When it comes to your health, where do you place the responsibility for maintaining it?
Is it your responsibility?
Is it the responsibility of your doctor?
Is it the responsibility of your insurance provider or the government?
You would assume the answer would be clearly the responsibility for an individuals health would lie squarely on the individual. Yet, it is clearly obvious that we have far too many in society who take zero responsibility while expecting others to jump through hoops to make them well once they become sick. For instance, I was speaking with a home health care provider yesterday who was telling me about a client who had just checked their blood sugar with a reading of 400 mg/dl. With a dangerously high level of blood sugar, this individual then proceeded to fill a bowl full of ice cream for an evening snack.
His health care needs are provided by the government on the taxpayers dime.
Are taxpayers responsible to this self destructive behaviour?
This individual has a doctor who can advise him and prescribe medications as required, but is his doctor responsible when the client has a medical emergency simply because he either could not, or would not follow directions?
Just where and when does the individual become responsible for their own health?
This topic is not just in regards to unhealthy diets, but can also be applied to other habits such as smoking, drinking and drug abuse. These habits all bring about self inflicted medical conditions that can be entirely avoided through living a healthy lifestyle. In America, we bring about most of our own misery, we have become too spoiled to “the good life”.
Obesity is a self inflicted pre-existing condition!
Let’s be real, the consumption of too many sweets and other unhealthy foods has turned us into a nation with an obesity epidemic. As we have written here before, in fact in several articles, we begin seasonal eating in the fall and then it seems to last all year.
While the American Medical Association has declared obesity a disease, it would be more accurate to describe obesity as a contributor to diseases. Obesity raises your risk of premature death through heart disease, high blood pressure, stroke, type 2 diabetes, gallbladder disease, breathing problems, certain cancers, and osteoarthritis. Certainly, obesity can result from certain uncommon diseases and hereditary factors, but most people become obese simply because they eat too many unhealthy foods and do not exercise. I find it sad that in western society, we have created a cultural normalization of obesity with lingerie models, singers, and television shows celebrating fatness.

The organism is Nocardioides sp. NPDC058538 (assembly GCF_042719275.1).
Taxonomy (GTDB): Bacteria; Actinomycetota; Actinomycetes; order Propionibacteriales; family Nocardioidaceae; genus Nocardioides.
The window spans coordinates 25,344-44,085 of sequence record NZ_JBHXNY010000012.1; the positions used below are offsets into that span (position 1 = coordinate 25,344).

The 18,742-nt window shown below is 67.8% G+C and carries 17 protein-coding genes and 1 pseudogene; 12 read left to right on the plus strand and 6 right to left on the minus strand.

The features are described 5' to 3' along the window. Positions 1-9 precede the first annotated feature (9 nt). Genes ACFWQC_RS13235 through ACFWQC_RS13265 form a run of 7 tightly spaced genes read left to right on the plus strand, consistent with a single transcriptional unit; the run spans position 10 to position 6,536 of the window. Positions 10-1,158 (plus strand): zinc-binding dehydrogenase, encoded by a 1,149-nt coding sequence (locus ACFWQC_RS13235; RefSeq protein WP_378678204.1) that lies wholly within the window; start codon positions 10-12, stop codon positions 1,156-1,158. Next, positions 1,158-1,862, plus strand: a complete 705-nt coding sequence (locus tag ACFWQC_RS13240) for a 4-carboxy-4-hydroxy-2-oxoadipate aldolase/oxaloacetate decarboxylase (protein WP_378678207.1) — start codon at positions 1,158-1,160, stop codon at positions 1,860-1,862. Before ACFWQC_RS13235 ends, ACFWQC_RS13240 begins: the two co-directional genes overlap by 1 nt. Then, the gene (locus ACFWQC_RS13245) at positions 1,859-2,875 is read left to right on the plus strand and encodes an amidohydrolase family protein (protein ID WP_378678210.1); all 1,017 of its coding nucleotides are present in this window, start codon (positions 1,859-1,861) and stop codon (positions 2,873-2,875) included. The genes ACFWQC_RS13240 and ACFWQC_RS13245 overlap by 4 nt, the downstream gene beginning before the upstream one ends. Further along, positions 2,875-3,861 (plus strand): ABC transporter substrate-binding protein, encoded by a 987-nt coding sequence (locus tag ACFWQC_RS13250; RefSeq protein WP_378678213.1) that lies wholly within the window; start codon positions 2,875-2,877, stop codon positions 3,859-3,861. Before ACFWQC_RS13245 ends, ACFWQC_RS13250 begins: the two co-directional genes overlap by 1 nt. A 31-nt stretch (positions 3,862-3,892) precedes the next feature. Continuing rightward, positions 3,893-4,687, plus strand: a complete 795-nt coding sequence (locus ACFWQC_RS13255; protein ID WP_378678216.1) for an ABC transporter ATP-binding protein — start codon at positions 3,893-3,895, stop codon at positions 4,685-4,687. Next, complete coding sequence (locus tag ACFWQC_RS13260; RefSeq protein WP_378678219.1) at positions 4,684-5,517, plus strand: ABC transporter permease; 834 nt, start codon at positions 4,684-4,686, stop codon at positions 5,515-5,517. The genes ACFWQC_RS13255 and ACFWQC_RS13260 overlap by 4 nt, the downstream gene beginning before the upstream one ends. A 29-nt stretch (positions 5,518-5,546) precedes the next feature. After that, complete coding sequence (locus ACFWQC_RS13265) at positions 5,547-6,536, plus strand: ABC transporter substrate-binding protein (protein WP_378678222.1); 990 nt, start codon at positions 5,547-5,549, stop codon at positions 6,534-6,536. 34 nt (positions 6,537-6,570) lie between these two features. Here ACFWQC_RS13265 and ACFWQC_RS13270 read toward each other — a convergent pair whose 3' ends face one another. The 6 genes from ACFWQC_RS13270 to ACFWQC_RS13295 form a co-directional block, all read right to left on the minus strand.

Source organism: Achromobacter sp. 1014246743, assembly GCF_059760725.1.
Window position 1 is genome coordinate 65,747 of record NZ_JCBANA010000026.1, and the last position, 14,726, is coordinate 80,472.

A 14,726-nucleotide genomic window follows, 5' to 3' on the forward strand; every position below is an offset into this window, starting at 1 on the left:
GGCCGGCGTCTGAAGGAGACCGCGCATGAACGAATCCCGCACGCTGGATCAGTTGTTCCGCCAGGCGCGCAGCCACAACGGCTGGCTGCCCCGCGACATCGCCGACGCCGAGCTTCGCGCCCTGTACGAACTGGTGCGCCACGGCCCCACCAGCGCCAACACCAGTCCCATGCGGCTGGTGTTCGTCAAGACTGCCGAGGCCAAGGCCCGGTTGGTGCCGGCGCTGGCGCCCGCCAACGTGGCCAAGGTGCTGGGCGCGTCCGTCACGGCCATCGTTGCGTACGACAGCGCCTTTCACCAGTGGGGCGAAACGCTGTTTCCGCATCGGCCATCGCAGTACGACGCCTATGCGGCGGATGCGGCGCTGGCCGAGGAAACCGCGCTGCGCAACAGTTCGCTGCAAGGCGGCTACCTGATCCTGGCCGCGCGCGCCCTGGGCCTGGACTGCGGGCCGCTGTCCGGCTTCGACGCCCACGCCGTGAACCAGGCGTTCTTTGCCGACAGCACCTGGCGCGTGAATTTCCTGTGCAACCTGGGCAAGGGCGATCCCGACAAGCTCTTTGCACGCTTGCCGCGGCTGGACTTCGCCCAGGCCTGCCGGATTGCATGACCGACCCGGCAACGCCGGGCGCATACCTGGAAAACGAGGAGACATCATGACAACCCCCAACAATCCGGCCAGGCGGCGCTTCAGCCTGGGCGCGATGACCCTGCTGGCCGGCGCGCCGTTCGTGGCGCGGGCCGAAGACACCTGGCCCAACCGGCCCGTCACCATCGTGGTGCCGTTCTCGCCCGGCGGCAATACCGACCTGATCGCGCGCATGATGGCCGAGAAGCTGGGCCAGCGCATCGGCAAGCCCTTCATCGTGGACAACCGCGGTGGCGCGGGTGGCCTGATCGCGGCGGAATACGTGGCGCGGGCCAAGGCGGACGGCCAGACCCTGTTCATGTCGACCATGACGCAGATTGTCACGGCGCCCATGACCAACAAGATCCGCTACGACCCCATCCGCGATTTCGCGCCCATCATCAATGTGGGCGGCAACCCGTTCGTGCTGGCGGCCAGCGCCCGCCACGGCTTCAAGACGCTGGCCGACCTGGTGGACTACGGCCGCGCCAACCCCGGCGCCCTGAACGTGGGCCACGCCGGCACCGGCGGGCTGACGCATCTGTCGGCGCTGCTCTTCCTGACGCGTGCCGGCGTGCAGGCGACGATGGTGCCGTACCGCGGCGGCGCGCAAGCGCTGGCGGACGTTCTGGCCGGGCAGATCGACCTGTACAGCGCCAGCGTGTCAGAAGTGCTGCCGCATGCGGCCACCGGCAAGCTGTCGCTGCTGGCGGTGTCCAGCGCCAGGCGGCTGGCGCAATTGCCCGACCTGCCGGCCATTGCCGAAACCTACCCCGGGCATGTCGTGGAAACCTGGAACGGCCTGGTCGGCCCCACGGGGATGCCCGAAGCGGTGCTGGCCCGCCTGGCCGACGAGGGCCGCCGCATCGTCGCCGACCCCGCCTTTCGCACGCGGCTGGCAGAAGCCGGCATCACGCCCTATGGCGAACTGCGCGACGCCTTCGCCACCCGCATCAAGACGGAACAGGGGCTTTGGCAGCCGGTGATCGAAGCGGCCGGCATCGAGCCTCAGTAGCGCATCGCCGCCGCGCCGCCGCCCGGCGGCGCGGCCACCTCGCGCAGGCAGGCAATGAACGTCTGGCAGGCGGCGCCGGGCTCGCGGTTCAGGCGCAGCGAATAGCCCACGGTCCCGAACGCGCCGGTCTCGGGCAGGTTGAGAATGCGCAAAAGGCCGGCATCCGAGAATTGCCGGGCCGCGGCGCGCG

Do we high-five people with other lifestyle related conditions such as alcoholism, emphysema, or coronary artery disease?
Of course not.
To compound problems that have arisen from obesity, the obese have become easy targets for peddlers of quick fixes who want to extract money from third-party payors. U.S. pharmaceutical companies spent $6.1 billion on direct-to-consumer prescription drug advertising in 2017. Many ads feature chunky type 2 diabetics happily frolicking about, thanks to the drug company’s magic pill.
The ads might as well say, “pass the chocolate cupcakes with statin sprinkles drizzled with a good dose of insulin.”
Let’s confront the elephant in the room. In America, we have the constant debate over healthcare policy and who should pay for our care. Healthcare policy should promote personal responsibility, rather than encourage free riders.
From the Center of Disease Control (CDC)
Obesity affects almost 1 in 5 children and 1 in 3 adults, putting people at risk for chronic diseases such as diabetes, heart disease, and some cancers. Over a quarter of all Americans 17 to 24 years are too heavy to join the military. Obesity costs the US healthcare system $147 billion a year.
More than 34.2 million Americans have diabetes, and another 88 million adults in the United States have a condition called prediabetes, which puts them at risk for type 2 diabetes. Diabetes can cause serious complications, including heart disease, kidney failure, and blindness. In 2017, the total estimated cost of diagnosed diabetes was $327
Nothing kills more Americans than heart disease and stroke. More than 859,000 Americans die of heart disease or stroke every year—that’s one-third of all deaths. These diseases take an economic toll, as well, costing our health care system $199 billion per year and causing $131 billion in lost productivity on the job.
In America we are free to overeat and under-exercise, but do we have a right to make innocent bystanders pay for the consequences?
What is your opinion?